Donor virus

Donor virus

I have just had a lung transplant. I’m in great shape and plan to stay that way. At the clinic, I often hear about the “donor virus,” and would like to know more about it. Where does it come from? Is it contagious? What are the symptoms? How can it be eradicated?

Many viruses can be transmitted through lung and other transplants. In theory, donors could transmit HIV (AIDS virus) and hepatitis B and C viruses to receivers, but in practice, we check to make sure the donors are not carriers (if they are, their organ donation is contraindicated).

The virus you’re talking about is probably the cytomegalovirus (CMV), which is a very common contagious virus; about a third of the population will have contracted this virus in the course of a lifetime. Most of the time, the initial infection is not too severe and sometimes resembles mononucleosis. The symptoms may disappear fairly quickly, but a minute quantity of the virus may remain in the body, where it is kept under control by the immune system and does not cause any problems.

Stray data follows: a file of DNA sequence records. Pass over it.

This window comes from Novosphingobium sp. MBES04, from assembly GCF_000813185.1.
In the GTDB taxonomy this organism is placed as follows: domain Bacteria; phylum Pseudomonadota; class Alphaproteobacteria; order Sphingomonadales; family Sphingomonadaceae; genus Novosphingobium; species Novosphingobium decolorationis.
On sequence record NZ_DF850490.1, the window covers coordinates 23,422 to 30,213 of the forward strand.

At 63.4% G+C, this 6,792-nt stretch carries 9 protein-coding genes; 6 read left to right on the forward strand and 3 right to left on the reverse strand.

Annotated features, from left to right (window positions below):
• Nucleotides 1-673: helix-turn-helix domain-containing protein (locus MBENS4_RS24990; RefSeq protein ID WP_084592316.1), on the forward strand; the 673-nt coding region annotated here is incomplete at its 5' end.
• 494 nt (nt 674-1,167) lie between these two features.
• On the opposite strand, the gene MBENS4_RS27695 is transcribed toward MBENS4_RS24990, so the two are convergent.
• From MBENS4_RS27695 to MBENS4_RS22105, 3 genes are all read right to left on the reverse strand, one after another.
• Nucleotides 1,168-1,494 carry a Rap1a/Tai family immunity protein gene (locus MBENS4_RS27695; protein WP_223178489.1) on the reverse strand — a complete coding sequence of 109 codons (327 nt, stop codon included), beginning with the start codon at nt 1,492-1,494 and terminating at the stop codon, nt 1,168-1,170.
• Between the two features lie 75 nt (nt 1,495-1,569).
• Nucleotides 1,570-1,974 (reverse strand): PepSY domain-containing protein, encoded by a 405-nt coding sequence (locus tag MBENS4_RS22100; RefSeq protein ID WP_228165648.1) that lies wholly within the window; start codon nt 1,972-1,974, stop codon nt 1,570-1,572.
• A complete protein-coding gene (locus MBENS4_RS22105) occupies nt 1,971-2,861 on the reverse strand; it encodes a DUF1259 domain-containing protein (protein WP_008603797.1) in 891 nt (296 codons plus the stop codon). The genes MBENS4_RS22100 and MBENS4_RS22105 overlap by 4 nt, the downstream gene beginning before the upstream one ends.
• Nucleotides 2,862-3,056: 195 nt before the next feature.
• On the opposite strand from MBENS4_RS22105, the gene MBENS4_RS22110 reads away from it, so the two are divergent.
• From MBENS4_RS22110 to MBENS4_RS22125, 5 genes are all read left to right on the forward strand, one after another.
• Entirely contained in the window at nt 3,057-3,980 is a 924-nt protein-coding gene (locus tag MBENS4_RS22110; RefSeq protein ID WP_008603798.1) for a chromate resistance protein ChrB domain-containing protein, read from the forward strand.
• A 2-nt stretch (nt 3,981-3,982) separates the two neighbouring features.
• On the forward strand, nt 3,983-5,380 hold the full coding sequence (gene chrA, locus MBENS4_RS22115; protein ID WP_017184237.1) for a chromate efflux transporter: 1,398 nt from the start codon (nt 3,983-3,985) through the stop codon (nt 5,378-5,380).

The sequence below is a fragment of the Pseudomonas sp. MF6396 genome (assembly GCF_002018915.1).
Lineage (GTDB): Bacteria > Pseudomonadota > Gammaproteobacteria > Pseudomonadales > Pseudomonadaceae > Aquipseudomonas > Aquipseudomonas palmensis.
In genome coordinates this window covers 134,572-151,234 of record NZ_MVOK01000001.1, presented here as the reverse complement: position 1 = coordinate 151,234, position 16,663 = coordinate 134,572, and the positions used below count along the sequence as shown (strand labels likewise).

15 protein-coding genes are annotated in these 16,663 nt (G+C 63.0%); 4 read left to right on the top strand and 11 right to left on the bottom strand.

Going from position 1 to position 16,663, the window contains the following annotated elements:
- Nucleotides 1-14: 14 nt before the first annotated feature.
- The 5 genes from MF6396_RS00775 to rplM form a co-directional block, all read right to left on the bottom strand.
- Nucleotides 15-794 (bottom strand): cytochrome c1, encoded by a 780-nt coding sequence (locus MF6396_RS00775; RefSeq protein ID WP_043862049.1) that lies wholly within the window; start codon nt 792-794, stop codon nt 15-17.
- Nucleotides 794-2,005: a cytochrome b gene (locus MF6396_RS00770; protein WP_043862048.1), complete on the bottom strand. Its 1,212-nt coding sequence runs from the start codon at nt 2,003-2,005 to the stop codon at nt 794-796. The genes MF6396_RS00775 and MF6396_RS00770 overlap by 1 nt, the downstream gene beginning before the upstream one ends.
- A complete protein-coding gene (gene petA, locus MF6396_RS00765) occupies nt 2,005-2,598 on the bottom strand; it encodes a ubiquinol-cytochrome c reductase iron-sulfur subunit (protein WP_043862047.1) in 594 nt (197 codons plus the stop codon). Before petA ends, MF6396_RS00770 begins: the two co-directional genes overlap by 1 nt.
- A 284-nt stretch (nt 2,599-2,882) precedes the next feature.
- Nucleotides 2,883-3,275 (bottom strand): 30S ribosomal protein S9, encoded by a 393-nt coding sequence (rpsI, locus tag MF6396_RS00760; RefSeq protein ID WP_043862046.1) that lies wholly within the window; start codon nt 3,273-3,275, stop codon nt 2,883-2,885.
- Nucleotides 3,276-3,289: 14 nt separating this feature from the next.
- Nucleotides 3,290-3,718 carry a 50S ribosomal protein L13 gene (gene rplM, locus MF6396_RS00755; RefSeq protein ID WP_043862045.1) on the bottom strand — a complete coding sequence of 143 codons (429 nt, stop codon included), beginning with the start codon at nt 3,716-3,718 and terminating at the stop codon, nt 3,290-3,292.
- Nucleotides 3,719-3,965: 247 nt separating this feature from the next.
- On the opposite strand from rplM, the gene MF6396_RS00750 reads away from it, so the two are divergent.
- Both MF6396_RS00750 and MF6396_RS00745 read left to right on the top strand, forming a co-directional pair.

However, in the case of transplantation, the cytomegalovirus can make the recipients very sick, especially the first time they are infected by it. Organ recipients are more vulnerable to the cytomegalovirus because their defence systems are weakened by the immunosuppressants they take to prevent rejection of the transplanted organs. Symptoms of infection include pneumonia, hepatitis or inexplicable fever. Primary infection is very serious, occurring the first time the organ recipient is exposed to the cytomegalovirus. The secondary spread can also be very serious because it reactivates the virus in recipients who have contracted it in the past.

The infection is treated with antiviral antibiotics, which are very effective and play a major role in preventing cytomegaloviral infections in organ recipients.

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